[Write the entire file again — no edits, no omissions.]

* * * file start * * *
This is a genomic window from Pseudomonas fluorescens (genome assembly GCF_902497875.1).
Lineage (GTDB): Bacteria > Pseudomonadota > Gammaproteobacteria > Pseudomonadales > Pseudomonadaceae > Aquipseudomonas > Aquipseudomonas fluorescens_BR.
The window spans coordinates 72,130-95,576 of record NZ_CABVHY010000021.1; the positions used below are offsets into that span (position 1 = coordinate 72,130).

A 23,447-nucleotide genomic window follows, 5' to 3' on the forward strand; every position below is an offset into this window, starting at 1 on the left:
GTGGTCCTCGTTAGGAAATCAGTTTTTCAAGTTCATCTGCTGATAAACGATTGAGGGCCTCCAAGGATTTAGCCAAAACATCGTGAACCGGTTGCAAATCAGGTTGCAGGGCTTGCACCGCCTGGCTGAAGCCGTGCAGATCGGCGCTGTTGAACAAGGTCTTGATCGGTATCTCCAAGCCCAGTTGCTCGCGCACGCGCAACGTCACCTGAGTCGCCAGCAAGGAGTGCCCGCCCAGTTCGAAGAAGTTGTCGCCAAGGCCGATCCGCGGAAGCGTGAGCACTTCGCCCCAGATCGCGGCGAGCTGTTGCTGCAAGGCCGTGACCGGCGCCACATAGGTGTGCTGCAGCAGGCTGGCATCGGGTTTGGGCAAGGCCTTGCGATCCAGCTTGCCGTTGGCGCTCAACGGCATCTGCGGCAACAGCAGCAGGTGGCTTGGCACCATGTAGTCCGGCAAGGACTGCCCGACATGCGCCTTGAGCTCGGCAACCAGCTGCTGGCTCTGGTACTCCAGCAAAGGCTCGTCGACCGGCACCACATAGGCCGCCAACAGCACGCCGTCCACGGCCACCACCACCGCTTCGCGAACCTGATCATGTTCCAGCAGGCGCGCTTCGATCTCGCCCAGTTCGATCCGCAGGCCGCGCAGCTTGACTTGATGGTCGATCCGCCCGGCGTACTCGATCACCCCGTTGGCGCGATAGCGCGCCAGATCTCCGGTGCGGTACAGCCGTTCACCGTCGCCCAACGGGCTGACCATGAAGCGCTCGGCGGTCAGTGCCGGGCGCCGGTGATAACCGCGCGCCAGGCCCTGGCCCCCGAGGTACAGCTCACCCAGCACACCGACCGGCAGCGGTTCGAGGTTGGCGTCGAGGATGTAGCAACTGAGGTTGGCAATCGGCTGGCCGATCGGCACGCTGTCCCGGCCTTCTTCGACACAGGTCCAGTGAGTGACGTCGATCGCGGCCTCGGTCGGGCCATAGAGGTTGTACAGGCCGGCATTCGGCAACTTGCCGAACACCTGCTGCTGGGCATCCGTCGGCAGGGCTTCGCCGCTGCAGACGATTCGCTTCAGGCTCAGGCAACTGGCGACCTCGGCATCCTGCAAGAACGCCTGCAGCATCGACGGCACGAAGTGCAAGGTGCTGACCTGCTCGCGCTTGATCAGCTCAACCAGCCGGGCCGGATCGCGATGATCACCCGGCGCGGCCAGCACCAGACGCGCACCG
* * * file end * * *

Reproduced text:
This is a genomic window from Pseudomonas fluorescens (genome assembly GCF_902497875.1).
Lineage (GTDB): Bacteria > Pseudomonadota > Gammaproteobacteria > Pseudomonadales > Pseudomonadaceae > Aquipseudomonas > Aquipseudomonas fluorescens_BR.
The window spans coordinates 72,130-95,576 of record NZ_CABVHY010000021.1; the positions used below are offsets into that span (position 1 = coordinate 72,130).

A 23,447-nucleotide genomic window follows, 5' to 3' on the forward strand; every position below is an offset into this window, starting at 1 on the left:
GTGGTCCTCGTTAGGAAATCAGTTTTTCAAGTTCATCTGCTGATAAACGATTGAGGGCCTCCAAGGATTTAGCCAAAACATCGTGAACCGGTTGCAAATCAGGTTGCAGGGCTTGCACCGCCTGGCTGAAGCCGTGCAGATCGGCGCTGTTGAACAAGGTCTTGATCGGTATCTCCAAGCCCAGTTGCTCGCGCACGCGCAACGTCACCTGAGTCGCCAGCAAGGAGTGCCCGCCCAGTTCGAAGAAGTTGTCGCCAAGGCCGATCCGCGGAAGCGTGAGCACTTCGCCCCAGATCGCGGCGAGCTGTTGCTGCAAGGCCGTGACCGGCGCCACATAGGTGTGCTGCAGCAGGCTGGCATCGGGTTTGGGCAAGGCCTTGCGATCCAGCTTGCCGTTGGCGCTCAACGGCATCTGCGGCAACAGCAGCAGGTGGCTTGGCACCATGTAGTCCGGCAAGGACTGCCCGACATGCGCCTTGAGCTCGGCAACCAGCTGCTGGCTCTGGTACTCCAGCAAAGGCTCGTCGACCGGCACCACATAGGCCGCCAACAGCACGCCGTCCACGGCCACCACCACCGCTTCGCGAACCTGATCATGTTCCAGCAGGCGCGCTTCGATCTCGCCCAGTTCGATCCGCAGGCCGCGCAGCTTGACTTGATGGTCGATCCGCCCGGCGTACTCGATCACCCCGTTGGCGCGATAGCGCGCCAGATCTCCGGTGCGGTACAGCCGTTCACCGTCGCCCAACGGGCTGACCATGAAGCGCTCGGCGGTCAGTGCCGGGCGCCGGTGATAACCGCGCGCCAGGCCCTGGCCCCCGAGGTACAGCTCACCCAGCACACCGACCGGCAGCGGTTCGAGGTTGGCGTCGAGGATGTAGCAACTGAGGTTGGCAATCGGCTGGCCGATCGGCACGCTGTCCCGGCCTTCTTCGACACAGGTCCAGTGAGTGACGTCGATCGCGGCCTCGGTCGGGCCATAGAGGTTGTACAGGCCGGCATTCGGCAACTTGCCGAACACCTGCTGCTGGGCATCCGTCGGCAGGGCTTCGCCGCTGCAGACGATTCGCTTCAGGCTCAGGCAACTGGCGACCTCGGCATCCTGCAAGAACGCCTGCAGCATCGACGGCACGAAGTGCAAGGTGCTGACCTGCTCGCGCTTGATCAGCTCAACCAGCCGGGCCGGATCGCGATGATCACCCGGCGCGGCCAGCACCAGACGCGCACCG